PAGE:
Many were stunned when the Carolina Panthers selected Boston College linebacker Luke Kuechly No. 9 overall at the 2012 draft. The team was decimated defensively, seemingly hopeless along the interior defensive line and in the secondary, but they chose to upgrade the one area that they probably could have waited on.
Nearly a year later, there are few questions about the selection. Kuechly was named the NFL Defensive Rookie of the Year on Feb. 3 after leading the league with 164 tackles while filling in for an injured Jon Beason at middle linebacker. Although the season ended well for the first-year linebacker, it didn't begin that way.
While at Boston College, the linebacker became known for his rare instincts, quality range and athletic ability in coverage. He also had a good understanding of offensive concepts and was praised by many, including NFL Network guru Mike Mayock, for his ability to stay on the field all three downs (via boston.com).
He’s the best pass-dropping inside linebacker I’ve ever seen in college football. He has instincts and speed. So on the third down, when the sub package comes in the game, he’s going to stay in the game a lot like a Sean Lee in Dallas.
But when Kuechly traveled to Tampa Bay and started his first career game against the Buccaneers in Week 1, he struggled mightily in coverage.
He was uncharacteristically overaggressive while at other times, a step slow reacting. Perhaps the game was too fast for him or he was trying to do too much. That happens with rookie linebackers and a low light of it came on a 15-yard reception by Bucs fullback Erik Lorig, who was wide open on a shoot (flat) route.
It was 1st-and-10 with the ball on the Bucs' own 41-yard line. The fullback was part of an I-formation, and Kuechly, starting at weak-side linebacker, was in a 20-technique across the right guard. It was going to be a play action fake to the left of the formation, with Freeman rolling right and outside of the pocket.
When the ball snapped, Freeman executed the fake to running back Doug Martin and left the pocket. Lorig took forward steps as if he was going to block and then turned outside, running toward the sideline to complete his route. Meanwhile, Kuechly got caught up in the backfield action and took a couple of false steps that made it difficult to change directions.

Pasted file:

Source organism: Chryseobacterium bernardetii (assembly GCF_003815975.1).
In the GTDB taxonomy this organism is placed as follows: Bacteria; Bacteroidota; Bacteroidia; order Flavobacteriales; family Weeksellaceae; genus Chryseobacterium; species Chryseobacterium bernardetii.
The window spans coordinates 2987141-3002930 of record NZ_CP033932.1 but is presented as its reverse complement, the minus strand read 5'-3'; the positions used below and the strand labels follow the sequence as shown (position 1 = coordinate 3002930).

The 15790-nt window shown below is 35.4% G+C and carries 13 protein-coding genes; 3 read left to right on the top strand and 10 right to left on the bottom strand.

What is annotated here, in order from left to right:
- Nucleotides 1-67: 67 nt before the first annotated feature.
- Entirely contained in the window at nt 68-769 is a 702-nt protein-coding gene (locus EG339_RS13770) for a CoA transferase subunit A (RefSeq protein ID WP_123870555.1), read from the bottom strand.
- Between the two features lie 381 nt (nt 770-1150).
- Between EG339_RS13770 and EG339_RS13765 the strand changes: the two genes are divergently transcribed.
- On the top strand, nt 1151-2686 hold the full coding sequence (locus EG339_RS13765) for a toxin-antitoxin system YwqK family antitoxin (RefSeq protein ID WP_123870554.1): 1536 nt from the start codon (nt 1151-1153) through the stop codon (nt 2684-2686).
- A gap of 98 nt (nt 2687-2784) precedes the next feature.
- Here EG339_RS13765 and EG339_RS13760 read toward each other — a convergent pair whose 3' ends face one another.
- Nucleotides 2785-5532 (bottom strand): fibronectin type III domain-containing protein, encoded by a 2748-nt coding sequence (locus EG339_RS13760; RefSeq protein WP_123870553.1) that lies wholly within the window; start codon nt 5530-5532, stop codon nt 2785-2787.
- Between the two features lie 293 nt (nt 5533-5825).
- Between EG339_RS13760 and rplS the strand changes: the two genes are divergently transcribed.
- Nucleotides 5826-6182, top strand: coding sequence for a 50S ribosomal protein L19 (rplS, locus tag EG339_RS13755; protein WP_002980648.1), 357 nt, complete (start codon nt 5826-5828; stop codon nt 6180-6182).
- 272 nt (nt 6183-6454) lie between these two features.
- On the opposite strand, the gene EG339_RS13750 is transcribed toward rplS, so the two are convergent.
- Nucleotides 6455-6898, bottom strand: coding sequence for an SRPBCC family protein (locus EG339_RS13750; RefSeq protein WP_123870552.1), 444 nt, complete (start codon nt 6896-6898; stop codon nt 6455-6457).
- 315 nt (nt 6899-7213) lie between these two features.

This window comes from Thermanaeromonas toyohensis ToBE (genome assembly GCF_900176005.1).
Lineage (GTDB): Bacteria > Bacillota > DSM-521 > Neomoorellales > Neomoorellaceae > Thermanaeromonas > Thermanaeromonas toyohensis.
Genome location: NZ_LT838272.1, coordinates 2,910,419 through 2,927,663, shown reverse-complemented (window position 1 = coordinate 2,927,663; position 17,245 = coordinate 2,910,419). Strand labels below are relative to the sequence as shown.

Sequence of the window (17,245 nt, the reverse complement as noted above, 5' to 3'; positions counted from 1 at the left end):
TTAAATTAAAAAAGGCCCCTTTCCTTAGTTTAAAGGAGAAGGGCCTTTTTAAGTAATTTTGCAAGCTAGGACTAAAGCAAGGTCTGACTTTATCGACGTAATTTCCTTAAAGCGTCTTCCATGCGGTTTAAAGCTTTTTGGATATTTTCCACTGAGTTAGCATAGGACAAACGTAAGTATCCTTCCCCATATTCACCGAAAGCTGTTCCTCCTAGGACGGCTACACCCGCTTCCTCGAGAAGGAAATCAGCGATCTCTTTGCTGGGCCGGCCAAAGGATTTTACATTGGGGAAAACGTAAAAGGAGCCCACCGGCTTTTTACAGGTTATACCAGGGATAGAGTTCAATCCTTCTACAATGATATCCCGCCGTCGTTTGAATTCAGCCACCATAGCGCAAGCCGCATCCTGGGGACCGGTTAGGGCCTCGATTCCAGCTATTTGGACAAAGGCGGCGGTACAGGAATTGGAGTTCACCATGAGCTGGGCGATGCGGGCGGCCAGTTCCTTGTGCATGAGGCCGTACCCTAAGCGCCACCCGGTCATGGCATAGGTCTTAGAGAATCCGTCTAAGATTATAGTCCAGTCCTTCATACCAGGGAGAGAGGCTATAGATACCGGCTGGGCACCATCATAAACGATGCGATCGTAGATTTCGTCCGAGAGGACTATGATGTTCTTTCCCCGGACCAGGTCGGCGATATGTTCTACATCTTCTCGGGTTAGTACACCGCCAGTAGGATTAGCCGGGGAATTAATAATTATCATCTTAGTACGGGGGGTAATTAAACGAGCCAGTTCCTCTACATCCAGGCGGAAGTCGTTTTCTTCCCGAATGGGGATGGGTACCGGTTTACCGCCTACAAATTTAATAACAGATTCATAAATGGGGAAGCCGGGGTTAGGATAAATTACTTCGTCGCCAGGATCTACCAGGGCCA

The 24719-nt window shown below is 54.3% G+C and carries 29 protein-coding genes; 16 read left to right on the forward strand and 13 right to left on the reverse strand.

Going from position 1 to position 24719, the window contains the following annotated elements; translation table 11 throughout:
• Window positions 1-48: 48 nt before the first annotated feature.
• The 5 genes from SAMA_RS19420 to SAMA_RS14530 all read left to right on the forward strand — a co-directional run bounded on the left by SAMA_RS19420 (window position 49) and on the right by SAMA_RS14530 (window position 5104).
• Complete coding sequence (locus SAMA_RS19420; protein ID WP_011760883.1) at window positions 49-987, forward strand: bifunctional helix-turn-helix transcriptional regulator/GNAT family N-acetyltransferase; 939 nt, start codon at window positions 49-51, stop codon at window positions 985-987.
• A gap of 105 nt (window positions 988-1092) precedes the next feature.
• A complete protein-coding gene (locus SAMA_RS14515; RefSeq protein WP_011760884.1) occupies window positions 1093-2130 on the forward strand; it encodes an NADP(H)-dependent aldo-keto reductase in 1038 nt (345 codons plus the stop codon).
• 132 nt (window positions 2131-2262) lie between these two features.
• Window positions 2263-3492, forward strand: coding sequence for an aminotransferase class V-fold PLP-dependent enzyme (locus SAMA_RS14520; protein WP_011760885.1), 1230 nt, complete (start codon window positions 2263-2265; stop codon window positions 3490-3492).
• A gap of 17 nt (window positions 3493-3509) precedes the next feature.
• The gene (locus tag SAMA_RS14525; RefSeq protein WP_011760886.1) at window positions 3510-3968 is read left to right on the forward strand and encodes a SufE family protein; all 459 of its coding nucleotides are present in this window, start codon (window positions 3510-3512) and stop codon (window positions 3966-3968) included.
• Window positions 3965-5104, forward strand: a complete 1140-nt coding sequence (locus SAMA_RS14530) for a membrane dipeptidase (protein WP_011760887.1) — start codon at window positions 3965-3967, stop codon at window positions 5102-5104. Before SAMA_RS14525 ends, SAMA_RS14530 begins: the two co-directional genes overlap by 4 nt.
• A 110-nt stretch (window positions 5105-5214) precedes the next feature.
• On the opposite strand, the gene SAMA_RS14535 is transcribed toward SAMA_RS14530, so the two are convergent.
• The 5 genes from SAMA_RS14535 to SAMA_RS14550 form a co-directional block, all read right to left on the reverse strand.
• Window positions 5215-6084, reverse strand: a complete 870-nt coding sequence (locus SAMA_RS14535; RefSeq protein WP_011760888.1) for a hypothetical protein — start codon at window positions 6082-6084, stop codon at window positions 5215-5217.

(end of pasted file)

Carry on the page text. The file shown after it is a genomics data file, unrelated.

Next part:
At that point, Lorig caught the football and ran down the sideline for 15 yards before Kuechly, who has an admirable motor, ran him out of bounds. After the end of the game, he was removed from nickel packages in the coming games. This meant that anytime the Panthers faced 11 personnel (three receiver sets), the most popular personnel grouping in the NFL, he was absent from the field, as was the case on the crucial final drive of the Week 4 matchup against the Atlanta Falcons.
It also meant that he was going to be involved primarily on run downs, which was difficult for him at first. He lost gap discipline multiple times and had some issues dealing with moving blockers. The latter was not entirely his fault, however, as the defensive line didn't protect him well.
In the Panthers' 4-3 defense, Kuechly was supposed to be protected by space eaters up front, and that didn't happen. The defensive tackles would get reach and cut blocked, leading to their young linebacker being mauled by road graders at the second level. This issue would come and go throughout the season, but he and the defense did improve.
When Kuechly made his biggest improvements, he was at middle linebacker. In Week 5, he was tabbed to replace injured veteran Jon Beason, and his game took off. He became a much better player and looked more comfortable at the spot he played in college, as he explained (via charlotteobserver.com).
“I was like, ‘All right, this feels better. This feels more comfortable. I knew that I had to learn, learn, learn. I didn’t take a whole lot of reps at the Mike. So that (bye) week after the Seattle game, I could relax, sit down and be like, ‘All right, look, it’s middle linebacker like I’ve always done.’ I just went from there.”
What stood out about Kuechly's game was how much better he was reading his keys and the play action fakes that gave him issues previously. This stood out on a play fake by the Chicago Bears offense in Week 8.
The Panthers were in their base defensive package against the Bears' 12 (one back, two tight ends) personnel. He was lined up in the A-gap between the center and left guard before the snap and would be responsible for patrolling the middle of the field.
Chicago knew Kuechly's responsibilities on the play, so they tried to force him to come up against the run before throwing over him but he didn't fall for it.
When the Bears offense snapped the football, their offensive linemen raised up, giving the linebacker a "high-hat" read, which indicates pass. He knew this and dropped back in coverage while scanning the backfield.
Coming from his right, a receiver ran a shallow crossing pattern that forced Kuechly to open his hips up to his right. However, this was the opposite way of where the receiver was going, so he had to flip his hips to his left and then run with the pass-catcher. He blanketed him in coverage in the process.
This was the athleticism and flexibility that many had associated with Kuechly in college. He was an excellent pass defender there and became a better one over the course of the regular season, which gives the Panthers high hopes going into next season.
If he continues to improve, there's a good chance that the young linebacker will be getting plenty more snaps and awards in the near future.
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